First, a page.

Whatever you do, don’t refer to multi-instrumentalist Clarence “Gatemouth” Brown as a bluesman, although his imprimatur on the development of Texas blues is enormous. You’re liable to get him riled. If you must pigeonhole the legend, just call him an eclectic Texas musical master whose interests encompass virtually every roots genre imaginable.
Brown learned the value of versatility while growing up in Orange, TX. His dad was a locally popular musician who specialized in country, Cajun, and bluegrass — but not blues. Later, Gate was entranced by the big bands of Count Basie, Lionel Hampton, and Duke Ellington (a torrid arrangement of “Take the ‘A’ Train” remains a centerpiece of Brown’s repertoire). Tagged with the “Gatemouth” handle by a high school instructor who accused Brown of having a “voice like a gate,” Brown has used it to his advantage throughout his illustrious career. (His guitar-wielding brother, James “Widemouth” Brown, recorded “Boogie Woogie Nighthawk” for Jax in 1951.) More courtesy of AllMusic.com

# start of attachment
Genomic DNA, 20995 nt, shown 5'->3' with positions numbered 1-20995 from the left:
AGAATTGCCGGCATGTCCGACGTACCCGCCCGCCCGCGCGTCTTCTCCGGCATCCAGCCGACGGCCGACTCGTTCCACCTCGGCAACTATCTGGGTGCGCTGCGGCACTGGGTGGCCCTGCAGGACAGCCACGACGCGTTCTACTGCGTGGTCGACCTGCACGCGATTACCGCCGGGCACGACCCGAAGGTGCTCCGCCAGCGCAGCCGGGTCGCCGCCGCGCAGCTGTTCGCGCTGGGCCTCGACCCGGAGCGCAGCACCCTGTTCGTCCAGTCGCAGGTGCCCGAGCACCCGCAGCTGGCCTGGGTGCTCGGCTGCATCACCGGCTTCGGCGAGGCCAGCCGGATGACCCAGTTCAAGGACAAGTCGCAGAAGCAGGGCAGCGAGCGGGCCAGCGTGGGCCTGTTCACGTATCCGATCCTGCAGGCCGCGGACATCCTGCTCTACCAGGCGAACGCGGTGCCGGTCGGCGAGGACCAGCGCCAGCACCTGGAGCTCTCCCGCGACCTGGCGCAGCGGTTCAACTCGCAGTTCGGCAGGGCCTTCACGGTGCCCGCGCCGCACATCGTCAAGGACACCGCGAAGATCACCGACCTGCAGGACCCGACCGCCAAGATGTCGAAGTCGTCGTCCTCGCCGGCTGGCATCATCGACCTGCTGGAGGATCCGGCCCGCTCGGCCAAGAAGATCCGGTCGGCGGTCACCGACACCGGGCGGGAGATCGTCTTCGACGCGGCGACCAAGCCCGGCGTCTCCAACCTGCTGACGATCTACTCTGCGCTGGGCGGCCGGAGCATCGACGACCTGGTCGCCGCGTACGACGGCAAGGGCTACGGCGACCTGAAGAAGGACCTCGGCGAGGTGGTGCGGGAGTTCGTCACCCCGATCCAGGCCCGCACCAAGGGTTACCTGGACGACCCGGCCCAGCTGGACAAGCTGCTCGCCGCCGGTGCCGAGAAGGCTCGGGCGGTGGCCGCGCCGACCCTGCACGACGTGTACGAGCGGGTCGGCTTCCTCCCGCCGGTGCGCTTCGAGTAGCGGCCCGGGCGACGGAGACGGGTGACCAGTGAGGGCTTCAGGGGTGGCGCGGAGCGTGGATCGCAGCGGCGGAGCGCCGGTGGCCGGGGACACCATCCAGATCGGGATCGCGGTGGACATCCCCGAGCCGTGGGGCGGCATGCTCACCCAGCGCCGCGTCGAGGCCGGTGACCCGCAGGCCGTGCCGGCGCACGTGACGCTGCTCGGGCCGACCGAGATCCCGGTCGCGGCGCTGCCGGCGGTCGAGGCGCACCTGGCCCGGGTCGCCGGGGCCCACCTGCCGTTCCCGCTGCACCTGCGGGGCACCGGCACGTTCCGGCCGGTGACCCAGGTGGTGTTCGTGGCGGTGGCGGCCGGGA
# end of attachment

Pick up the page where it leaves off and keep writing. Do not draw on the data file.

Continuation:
April 18, 1924 – September 10, 2005
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